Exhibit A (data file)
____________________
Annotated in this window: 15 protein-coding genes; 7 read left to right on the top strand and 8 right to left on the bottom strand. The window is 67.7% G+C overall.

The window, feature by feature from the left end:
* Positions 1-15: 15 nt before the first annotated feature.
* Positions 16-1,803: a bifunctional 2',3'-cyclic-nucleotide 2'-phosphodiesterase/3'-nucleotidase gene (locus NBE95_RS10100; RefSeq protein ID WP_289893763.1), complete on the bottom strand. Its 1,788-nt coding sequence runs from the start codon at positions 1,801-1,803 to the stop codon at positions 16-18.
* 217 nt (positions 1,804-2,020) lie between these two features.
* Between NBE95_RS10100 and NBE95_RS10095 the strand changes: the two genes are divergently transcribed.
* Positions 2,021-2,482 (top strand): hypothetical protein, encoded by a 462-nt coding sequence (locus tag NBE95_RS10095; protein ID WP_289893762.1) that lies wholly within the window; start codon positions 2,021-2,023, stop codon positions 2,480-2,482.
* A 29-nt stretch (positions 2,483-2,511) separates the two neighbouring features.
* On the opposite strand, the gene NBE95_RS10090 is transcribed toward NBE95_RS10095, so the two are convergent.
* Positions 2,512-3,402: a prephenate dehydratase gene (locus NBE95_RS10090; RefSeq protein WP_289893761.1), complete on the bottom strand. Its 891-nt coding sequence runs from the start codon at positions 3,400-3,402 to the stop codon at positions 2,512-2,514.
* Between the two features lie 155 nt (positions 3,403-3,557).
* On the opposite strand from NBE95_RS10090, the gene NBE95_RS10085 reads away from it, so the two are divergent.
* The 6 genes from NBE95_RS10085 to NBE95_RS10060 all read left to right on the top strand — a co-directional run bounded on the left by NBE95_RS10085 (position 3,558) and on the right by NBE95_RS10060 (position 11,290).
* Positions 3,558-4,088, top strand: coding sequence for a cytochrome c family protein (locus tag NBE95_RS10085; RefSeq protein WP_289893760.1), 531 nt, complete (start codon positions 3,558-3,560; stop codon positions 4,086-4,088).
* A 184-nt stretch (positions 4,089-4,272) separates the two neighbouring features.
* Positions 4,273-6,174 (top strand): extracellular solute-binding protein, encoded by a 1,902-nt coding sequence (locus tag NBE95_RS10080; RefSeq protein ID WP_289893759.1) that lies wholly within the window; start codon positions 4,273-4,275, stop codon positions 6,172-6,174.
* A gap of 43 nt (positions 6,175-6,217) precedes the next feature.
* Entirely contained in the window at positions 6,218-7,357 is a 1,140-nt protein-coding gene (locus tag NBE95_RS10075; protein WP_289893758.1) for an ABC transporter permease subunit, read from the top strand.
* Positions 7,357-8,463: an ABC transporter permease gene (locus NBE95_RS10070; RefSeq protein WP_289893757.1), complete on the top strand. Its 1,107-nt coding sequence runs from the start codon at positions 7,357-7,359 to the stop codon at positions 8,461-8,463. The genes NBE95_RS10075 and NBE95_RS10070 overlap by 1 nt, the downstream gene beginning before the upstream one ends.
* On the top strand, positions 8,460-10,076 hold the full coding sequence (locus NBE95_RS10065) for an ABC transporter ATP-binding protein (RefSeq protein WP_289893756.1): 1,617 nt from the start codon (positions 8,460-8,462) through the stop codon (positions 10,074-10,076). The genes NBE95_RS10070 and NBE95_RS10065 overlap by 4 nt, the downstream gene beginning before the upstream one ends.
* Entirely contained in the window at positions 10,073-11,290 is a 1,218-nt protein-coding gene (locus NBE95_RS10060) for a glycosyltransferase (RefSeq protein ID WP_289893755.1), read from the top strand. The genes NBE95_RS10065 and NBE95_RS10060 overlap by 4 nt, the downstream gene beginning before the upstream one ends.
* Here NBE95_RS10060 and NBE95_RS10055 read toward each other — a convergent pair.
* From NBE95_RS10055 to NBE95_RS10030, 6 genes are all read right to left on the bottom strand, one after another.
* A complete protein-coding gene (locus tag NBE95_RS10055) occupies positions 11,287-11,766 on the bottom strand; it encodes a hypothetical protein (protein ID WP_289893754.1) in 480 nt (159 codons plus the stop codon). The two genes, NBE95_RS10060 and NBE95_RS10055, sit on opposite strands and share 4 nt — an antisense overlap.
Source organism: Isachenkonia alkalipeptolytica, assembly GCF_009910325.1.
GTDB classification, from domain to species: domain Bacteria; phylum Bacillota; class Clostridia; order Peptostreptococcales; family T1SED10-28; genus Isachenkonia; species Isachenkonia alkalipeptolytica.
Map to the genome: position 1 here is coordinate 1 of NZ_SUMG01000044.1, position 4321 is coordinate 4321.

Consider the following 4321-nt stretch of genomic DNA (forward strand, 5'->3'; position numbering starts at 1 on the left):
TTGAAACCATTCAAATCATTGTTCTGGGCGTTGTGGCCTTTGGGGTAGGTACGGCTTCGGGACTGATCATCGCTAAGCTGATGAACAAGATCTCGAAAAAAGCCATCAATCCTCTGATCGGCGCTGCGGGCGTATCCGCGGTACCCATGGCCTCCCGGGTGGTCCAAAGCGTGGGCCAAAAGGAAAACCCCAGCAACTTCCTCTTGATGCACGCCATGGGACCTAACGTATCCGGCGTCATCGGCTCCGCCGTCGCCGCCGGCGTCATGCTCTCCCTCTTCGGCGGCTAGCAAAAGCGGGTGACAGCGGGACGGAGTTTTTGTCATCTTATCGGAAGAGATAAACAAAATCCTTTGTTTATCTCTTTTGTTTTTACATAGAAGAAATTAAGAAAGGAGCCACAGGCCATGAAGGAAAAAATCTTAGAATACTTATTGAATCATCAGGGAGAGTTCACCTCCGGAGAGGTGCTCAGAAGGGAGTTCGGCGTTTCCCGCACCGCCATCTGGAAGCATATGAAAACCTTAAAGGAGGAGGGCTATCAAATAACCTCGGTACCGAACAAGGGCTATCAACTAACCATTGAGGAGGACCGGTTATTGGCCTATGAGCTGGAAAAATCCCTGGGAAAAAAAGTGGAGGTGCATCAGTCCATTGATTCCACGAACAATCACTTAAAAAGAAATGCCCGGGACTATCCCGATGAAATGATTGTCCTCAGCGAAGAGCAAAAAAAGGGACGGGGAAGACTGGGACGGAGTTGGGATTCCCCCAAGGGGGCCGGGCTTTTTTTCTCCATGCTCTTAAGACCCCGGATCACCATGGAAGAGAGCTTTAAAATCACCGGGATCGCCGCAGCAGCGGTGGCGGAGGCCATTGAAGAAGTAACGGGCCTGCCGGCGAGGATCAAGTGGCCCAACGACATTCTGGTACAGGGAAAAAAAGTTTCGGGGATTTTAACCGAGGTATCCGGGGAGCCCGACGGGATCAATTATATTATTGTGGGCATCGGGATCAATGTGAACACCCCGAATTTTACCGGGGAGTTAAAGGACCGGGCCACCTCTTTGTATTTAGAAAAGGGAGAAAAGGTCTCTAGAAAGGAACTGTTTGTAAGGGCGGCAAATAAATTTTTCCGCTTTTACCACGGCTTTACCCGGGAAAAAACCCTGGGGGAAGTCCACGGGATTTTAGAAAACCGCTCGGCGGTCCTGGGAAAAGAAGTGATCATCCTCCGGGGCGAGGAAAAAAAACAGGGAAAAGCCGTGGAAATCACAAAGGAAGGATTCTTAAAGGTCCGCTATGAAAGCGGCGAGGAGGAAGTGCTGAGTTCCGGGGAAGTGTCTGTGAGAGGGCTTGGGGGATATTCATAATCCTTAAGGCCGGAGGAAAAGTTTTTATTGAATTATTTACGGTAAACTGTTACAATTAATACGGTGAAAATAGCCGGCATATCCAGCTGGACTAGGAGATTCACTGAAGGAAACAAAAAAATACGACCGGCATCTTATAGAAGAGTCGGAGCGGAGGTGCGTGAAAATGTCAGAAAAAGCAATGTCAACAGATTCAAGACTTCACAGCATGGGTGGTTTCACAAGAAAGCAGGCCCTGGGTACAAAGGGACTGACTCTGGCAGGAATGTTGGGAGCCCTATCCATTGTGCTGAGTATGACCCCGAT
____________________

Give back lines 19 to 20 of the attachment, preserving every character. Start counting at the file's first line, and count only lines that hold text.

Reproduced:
* Positions 7,357-8,463: an ABC transporter permease gene (locus NBE95_RS10070; RefSeq protein WP_289893757.1), complete on the top strand. Its 1,107-nt coding sequence runs from the start codon at positions 7,357-7,359 to the stop codon at positions 8,461-8,463. The genes NBE95_RS10075 and NBE95_RS10070 overlap by 1 nt, the downstream gene beginning before the upstream one ends.
* On the top strand, positions 8,460-10,076 hold the full coding sequence (locus NBE95_RS10065) for an ABC transporter ATP-binding protein (RefSeq protein WP_289893756.1): 1,617 nt from the start codon (positions 8,460-8,462) through the stop codon (positions 10,074-10,076). The genes NBE95_RS10070 and NBE95_RS10065 overlap by 4 nt, the downstream gene beginning before the upstream one ends.